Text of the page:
Thorp bought a few old roulette wheels and began exploring for patterns recording where the ball ended up after a normal spin. He then learned Fortran to run computer simulations on the data he obtained. These experiments implied that there were patterns to the balls, but he'd need a computer to help him identify them. This finding resulted in Thorp inventing the world's first known wearable computer which helped him make real-time calculations and gave him an edge betting at the roulette table. Thorp developed new techniques and equipment as needed to recognize patterns in data and used theory to codify his results into a betting strategy that could be carried out in real casino conditions. This involved practicing with his friends and in casinos with small amounts of money to see if he could execute his strategy in a risk controlled manner. Once satisfied with his results, he slowly increased his bet size.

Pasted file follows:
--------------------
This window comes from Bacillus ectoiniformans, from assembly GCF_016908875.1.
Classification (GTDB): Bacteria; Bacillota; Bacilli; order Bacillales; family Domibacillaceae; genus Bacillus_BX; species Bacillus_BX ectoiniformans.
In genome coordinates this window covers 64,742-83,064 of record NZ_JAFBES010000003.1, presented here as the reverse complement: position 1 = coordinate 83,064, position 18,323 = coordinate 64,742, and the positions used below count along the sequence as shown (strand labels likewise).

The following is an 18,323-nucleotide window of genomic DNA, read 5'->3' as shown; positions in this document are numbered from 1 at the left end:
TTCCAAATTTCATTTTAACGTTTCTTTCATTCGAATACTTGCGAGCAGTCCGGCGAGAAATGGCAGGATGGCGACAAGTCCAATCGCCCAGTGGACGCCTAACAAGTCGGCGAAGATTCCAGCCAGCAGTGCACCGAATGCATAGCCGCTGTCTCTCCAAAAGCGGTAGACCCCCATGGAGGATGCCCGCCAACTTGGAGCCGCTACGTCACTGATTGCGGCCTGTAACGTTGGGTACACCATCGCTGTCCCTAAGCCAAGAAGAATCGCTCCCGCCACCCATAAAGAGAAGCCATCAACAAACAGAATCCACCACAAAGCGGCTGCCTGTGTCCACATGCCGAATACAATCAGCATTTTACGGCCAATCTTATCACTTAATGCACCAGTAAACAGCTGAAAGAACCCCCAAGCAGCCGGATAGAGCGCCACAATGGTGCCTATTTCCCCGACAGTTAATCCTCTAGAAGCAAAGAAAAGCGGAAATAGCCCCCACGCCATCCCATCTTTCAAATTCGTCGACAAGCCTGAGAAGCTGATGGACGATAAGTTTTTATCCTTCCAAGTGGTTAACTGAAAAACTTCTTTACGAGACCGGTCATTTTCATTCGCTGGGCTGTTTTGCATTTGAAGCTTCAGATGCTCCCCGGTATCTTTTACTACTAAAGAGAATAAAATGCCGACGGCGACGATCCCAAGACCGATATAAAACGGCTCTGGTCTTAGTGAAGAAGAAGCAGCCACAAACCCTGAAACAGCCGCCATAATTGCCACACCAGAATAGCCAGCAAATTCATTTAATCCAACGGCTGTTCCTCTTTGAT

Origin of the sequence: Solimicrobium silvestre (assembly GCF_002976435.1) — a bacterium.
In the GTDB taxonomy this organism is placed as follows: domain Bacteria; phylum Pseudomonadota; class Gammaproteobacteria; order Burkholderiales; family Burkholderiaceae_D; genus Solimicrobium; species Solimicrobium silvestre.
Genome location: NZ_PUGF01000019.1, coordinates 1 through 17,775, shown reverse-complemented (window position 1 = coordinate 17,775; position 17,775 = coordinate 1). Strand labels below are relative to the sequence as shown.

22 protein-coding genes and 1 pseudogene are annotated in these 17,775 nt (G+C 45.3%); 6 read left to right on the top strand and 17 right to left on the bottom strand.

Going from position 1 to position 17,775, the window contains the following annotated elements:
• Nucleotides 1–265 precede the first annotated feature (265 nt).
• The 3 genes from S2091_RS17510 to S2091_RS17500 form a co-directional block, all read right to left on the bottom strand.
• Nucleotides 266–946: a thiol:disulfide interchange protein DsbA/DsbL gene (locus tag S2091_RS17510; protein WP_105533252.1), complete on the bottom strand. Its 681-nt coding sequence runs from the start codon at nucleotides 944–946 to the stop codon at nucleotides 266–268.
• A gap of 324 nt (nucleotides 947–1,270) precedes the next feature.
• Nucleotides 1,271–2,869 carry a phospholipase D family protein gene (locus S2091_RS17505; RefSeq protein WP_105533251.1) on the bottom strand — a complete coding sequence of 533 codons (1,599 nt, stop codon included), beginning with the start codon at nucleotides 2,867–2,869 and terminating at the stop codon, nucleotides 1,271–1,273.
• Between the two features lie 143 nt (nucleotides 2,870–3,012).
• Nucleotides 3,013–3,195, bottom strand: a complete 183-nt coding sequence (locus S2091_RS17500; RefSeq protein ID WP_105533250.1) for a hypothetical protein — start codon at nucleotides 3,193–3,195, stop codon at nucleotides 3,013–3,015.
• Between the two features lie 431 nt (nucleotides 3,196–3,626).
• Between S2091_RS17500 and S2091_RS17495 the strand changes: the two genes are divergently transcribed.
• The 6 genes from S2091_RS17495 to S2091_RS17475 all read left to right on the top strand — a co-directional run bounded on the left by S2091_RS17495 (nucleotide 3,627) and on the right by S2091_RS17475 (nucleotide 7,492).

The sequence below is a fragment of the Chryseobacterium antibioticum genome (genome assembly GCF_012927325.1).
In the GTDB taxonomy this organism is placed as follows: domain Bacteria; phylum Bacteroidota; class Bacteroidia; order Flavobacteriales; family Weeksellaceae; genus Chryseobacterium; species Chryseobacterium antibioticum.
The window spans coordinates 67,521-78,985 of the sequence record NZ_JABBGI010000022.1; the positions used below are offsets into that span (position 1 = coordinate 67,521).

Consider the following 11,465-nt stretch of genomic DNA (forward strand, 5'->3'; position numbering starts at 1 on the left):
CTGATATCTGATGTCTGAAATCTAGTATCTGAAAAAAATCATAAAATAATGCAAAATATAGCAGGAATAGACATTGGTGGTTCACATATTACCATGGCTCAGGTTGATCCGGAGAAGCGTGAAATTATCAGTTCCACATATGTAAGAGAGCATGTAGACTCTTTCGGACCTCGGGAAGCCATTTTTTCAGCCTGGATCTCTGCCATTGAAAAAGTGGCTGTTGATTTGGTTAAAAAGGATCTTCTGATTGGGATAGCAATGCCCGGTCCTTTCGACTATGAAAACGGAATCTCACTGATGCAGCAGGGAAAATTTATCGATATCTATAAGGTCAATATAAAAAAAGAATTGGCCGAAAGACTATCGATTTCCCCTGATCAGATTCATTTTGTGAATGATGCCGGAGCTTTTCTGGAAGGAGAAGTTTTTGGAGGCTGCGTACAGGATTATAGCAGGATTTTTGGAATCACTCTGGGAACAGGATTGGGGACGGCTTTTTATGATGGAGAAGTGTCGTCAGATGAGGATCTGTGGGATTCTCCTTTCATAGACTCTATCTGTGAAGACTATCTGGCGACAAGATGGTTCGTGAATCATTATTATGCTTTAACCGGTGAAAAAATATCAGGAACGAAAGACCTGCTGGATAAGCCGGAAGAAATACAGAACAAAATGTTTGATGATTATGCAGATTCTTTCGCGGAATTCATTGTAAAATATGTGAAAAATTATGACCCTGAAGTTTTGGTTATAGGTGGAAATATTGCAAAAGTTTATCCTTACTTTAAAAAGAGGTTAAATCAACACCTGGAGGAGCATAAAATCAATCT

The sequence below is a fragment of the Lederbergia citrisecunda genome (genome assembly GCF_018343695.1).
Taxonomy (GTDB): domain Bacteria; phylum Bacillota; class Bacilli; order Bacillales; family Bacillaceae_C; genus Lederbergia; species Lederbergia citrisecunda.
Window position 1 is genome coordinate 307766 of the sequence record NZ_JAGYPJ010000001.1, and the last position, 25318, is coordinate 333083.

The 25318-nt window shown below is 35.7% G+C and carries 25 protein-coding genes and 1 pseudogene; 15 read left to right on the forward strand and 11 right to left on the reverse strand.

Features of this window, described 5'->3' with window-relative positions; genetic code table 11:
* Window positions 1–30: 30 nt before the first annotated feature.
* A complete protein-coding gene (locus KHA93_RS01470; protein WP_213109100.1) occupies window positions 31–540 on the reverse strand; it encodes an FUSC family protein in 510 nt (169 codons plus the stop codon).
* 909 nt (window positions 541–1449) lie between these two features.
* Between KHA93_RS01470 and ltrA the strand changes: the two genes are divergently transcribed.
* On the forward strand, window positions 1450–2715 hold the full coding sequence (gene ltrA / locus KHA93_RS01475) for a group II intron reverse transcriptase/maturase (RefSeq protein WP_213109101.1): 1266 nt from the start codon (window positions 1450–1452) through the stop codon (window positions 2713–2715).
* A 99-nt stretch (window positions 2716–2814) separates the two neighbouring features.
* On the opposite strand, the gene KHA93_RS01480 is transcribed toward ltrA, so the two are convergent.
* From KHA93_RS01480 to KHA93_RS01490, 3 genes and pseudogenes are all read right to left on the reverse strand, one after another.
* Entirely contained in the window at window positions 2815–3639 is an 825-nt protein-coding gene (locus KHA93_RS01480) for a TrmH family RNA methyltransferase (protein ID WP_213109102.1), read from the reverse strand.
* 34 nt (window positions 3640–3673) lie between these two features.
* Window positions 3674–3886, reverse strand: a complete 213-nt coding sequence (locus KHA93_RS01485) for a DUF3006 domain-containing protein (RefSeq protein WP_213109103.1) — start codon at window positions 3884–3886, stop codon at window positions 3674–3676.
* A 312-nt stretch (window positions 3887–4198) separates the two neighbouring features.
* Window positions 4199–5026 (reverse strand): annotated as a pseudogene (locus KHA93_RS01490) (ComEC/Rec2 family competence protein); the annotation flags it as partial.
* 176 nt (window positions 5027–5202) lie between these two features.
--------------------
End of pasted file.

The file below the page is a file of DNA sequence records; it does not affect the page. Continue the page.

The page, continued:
Later, Thorp would apply an open minded experimentalist approach to investing in securities, commodities and other financial products on Wall Street. The prevailing wisdom among academic economists and financial theorists at the time was that market prices were efficient, that is to say, that all prices were right. One of the implications of this theory of securities prices was that there are no patterns in securities prices which could lead to sustained arbitrage profit. As Thorp admits, this is a fine theory, but to test it you need to examine the data and see if there are in fact any patterns. Thorp shows again and again throughout his story that this theory is false. From investing in closed-end funds trading at a discount, statistical and fundamental arbitrage techniques and other well-known techniques in the vein of Benjamin Graham are tradable and produce a positive return. Thorp's several decades of success should give any proponent of the efficient market hypothesis pause. Thorp's success inspired many other mathematician run investment partnerships that were able to invest in systematically mispriced securities. Several of these groups were likely trading on the so-called "Black-Scholes" model for more than a decade before Black and Scholes published their result.